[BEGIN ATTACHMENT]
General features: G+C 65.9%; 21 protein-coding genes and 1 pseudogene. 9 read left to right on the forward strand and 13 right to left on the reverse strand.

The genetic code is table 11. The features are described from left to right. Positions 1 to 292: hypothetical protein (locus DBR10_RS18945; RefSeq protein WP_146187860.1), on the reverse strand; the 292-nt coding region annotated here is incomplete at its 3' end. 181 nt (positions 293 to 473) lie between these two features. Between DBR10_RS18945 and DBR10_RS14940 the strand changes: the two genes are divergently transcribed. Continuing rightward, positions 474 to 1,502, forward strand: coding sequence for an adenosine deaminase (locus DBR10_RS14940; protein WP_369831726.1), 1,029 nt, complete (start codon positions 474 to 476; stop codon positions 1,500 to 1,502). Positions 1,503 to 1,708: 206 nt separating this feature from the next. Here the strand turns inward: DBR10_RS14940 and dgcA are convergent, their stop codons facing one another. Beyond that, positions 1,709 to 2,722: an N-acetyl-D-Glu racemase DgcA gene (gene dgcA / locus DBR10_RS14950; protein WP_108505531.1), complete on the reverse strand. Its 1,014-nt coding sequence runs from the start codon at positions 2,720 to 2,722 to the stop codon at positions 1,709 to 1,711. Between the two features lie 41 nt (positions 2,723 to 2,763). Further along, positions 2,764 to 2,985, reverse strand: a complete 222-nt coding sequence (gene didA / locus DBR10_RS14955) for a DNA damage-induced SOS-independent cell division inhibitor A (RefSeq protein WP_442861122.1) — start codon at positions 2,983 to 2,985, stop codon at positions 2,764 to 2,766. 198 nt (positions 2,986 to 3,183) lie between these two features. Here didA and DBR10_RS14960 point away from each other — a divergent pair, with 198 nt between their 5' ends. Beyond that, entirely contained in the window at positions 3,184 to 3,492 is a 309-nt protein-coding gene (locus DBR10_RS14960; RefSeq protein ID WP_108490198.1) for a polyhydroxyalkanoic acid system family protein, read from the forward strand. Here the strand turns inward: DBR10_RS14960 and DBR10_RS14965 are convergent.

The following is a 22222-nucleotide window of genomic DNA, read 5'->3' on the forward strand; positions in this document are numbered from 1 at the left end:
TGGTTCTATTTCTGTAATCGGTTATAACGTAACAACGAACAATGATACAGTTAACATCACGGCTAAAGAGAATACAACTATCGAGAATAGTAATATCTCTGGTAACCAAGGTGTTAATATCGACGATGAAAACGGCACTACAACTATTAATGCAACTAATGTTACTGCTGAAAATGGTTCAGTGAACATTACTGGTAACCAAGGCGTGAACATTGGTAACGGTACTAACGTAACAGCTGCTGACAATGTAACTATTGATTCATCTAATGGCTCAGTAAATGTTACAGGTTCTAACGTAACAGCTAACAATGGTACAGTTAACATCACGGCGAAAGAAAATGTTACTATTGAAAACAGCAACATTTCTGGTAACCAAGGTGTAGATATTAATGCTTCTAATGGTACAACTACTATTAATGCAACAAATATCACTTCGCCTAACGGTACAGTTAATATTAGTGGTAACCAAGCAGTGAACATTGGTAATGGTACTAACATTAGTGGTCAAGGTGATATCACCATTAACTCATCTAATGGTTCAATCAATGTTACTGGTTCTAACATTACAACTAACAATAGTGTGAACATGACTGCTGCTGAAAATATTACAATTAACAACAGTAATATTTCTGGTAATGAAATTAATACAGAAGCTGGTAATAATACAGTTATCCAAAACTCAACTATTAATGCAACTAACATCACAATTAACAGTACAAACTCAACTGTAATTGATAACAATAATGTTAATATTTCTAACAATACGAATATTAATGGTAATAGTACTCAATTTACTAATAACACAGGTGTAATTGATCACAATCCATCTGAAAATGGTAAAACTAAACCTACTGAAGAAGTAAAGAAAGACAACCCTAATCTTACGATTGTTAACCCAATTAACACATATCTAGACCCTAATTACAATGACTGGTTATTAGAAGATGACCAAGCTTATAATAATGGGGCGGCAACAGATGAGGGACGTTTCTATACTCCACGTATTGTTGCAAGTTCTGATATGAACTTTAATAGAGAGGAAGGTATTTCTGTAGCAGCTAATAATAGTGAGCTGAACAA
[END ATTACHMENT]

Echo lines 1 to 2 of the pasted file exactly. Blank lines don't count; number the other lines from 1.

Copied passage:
General features: G+C 65.9%; 21 protein-coding genes and 1 pseudogene. 9 read left to right on the forward strand and 13 right to left on the reverse strand.

The genetic code is table 11. The features are described from left to right. Positions 1 to 292: hypothetical protein (locus DBR10_RS18945; RefSeq protein WP_146187860.1), on the reverse strand; the 292-nt coding region annotated here is incomplete at its 3' end. 181 nt (positions 293 to 473) lie between these two features. Between DBR10_RS18945 and DBR10_RS14940 the strand changes: the two genes are divergently transcribed. Continuing rightward, positions 474 to 1,502, forward strand: coding sequence for an adenosine deaminase (locus DBR10_RS14940; protein WP_369831726.1), 1,029 nt, complete (start codon positions 474 to 476; stop codon positions 1,500 to 1,502). Positions 1,503 to 1,708: 206 nt separating this feature from the next. Here the strand turns inward: DBR10_RS14940 and dgcA are convergent, their stop codons facing one another. Beyond that, positions 1,709 to 2,722: an N-acetyl-D-Glu racemase DgcA gene (gene dgcA / locus DBR10_RS14950; protein WP_108505531.1), complete on the reverse strand. Its 1,014-nt coding sequence runs from the start codon at positions 2,720 to 2,722 to the stop codon at positions 1,709 to 1,711. Between the two features lie 41 nt (positions 2,723 to 2,763). Further along, positions 2,764 to 2,985, reverse strand: a complete 222-nt coding sequence (gene didA / locus DBR10_RS14955) for a DNA damage-induced SOS-independent cell division inhibitor A (RefSeq protein WP_442861122.1) — start codon at positions 2,983 to 2,985, stop codon at positions 2,764 to 2,766. 198 nt (positions 2,986 to 3,183) lie between these two features. Here didA and DBR10_RS14960 point away from each other — a divergent pair, with 198 nt between their 5' ends. Beyond that, entirely contained in the window at positions 3,184 to 3,492 is a 309-nt protein-coding gene (locus DBR10_RS14960; RefSeq protein ID WP_108490198.1) for a polyhydroxyalkanoic acid system family protein, read from the forward strand. Here the strand turns inward: DBR10_RS14960 and DBR10_RS14965 are convergent.